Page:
Women in Fashion: Reviewed

I had been anticipating the Women in Fashion event hosted by St Andrews’ Women in Work since January.  I had just gotten my wisdom teeth out (classic) and was hoping to do something exciting and this event did not disappoint.  The panel talk was held at the Hotel Du Vin, a small but luxurious location that was perfect for the event.  Upon entry, the first 30 or so guests were treated with a gift bag, with vouchers to Bobbi Brown and Mammacitas, which was an unexpected but welcome touch.  Once everyone sat down, the event started promptly at 6:45, and we were presented with the five speakers.
Source: Maiah Khin
The first was Cora Hilts, who co-founded a “sustainable fashion brand” (Women in Work)  called ‘Reve En Vert.’  Ms Hilts graduated with a Masters degree from Environmental Politics at Kings College London, and founded her company after working for fashion houses Stella McCartney and Christian Louboutin.  It was interesting to see how Ms Hilts’ use of her degree and time spent in academia filtered into her creation of a sustainable and ethical fashion brand that used recycled material to make luxury clothing.  Ms Hilts also emphasised the importance of women in the workplace, especially in fashion careers because despite the number of women that go into the fashion industry, many of the highest positions are still dominated by men.  According to her, “women have a responsibility to take of the earth for future generations.”
Source: Women in Work
The next speaker we were presented with was Nene Granville, who may well have been the speaker with the most experience in the fashion industry, with almost two decades under her belt.  Ms Granville stated that she always knew she wanted to be in fashion, and began working in the PR industry while studying a degree at fashion school at the same time.  She founded her company Industry Menu in 2017 and stated that she loves fashion and the PR industry because “people can just be who they want to be,” and work independently.  Ms Granville was one of my favourite speakers, because her career advice was so eloquent – and her fashion inspiration was her mum!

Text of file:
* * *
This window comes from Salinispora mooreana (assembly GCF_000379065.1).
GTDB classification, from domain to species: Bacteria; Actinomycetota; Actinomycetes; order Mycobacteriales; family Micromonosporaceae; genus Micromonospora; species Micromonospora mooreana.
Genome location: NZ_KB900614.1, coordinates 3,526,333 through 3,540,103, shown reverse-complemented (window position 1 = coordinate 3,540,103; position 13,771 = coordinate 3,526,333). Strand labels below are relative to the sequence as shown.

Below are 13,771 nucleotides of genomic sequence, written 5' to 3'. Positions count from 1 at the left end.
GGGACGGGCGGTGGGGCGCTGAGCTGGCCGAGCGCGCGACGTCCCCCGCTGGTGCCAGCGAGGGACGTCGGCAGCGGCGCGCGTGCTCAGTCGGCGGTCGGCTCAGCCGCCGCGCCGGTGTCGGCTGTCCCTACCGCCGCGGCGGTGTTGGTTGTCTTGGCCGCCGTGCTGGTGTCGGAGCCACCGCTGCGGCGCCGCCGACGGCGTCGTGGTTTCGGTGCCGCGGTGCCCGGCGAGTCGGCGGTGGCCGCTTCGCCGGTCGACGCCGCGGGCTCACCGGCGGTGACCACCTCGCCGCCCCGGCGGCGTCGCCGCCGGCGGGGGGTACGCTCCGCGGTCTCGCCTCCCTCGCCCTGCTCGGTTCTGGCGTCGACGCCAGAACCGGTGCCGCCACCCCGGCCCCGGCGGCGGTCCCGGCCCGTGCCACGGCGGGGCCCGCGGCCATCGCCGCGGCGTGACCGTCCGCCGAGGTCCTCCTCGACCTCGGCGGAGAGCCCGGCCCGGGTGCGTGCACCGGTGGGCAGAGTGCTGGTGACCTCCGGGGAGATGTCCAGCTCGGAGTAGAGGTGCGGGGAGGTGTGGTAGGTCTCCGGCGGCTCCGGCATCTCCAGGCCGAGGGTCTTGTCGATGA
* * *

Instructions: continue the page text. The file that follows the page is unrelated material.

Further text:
Source: Women in Work
The third speaker was Chelsea West a current St Andrews student and small business owner.  Ms West specialises in detailed embroidered art and one of a kind clothing.  I was amazed at her ability to juggle her degree and business, while being able to produce original content.  For her, “fashion can be accessible to everyone” because everyone’s personal interests are reflected in both art and fashion.  To see more of Ms West’s work, you can follow her instagram, @sew.est
Source: Women in Work
The fourth speaker was Maryam Al-Ammari, another current St Andrews students.  Ms Al-Ammari truly blew me away.  On top of her degree, not only does she run her own sewing business, but she is also a social activist, and founded the Maharat Sewing Project with her sister, which she says is, “an education charity focusing on sewing” by training Jordanian and Syrian women by giving them useful vocational and job skills.  Over 200 women have benefited from Maryam’s foundation, which is steadily growing.
Source: Women in Work
Lastly, we were introduced to Amanda Davies, one of Scotland’s top fashion bloggers, and the creator of her the instragram @honeypopkisses.  Ms Davies explained that she studied garment technology and had a job as an assistant buyer at Next before her blog took off.  Because of the hoops she had to jump through to gain a successful blog, she advised us that “no one really has a linear career path,” especially in fashion.  One of her favourite parts about blogging is “talking [to] and championing independent designers in Scotland,” which is so important in a world where fast fashion reigns supreme.
Source: Women in Work
I left the Women in Fashion discussion with a greater knowledge of how the fashion industry works, and learned that it was not as glamorous as it seems.  The five speakers discussed some of the ‘behind-the-scenes’ aspects of the fashion industry, such as sustainability, ethics, sexism, diversity, and misconceptions which basically turned my preconceived notions about the industry upside down.  I found it incredibly refreshing, and am now even considering a career in the industry, which I never thought of as an option before.  All of the speakers spent a number of time at university (or are currently still in university), and I saw the value of having an education or a degree, no matter what career someone happened to be on.  I also realised that these women were all very young – in fact, it was the youngest panel of speakers that Women in Work had ever hosted before.  This showed me that it doesn’t matter how old you are – you can always be successful and have the drive and ambition to land whatever career you want, as these women have displayed.  Overall, I had an amazing time at the event and I would highly recommend it if Women in Work were to put it on again, and in a little under two hours, I left with a lot of valuable knowledge.  For the five pound ticket price (even cheaper for members of Women in Work!), it was definitely worth the value for the experience and information I received.  It was classy, engaging, and a breath of fresh air, and one of the best, yet underrated events I have been to at St Andrews.

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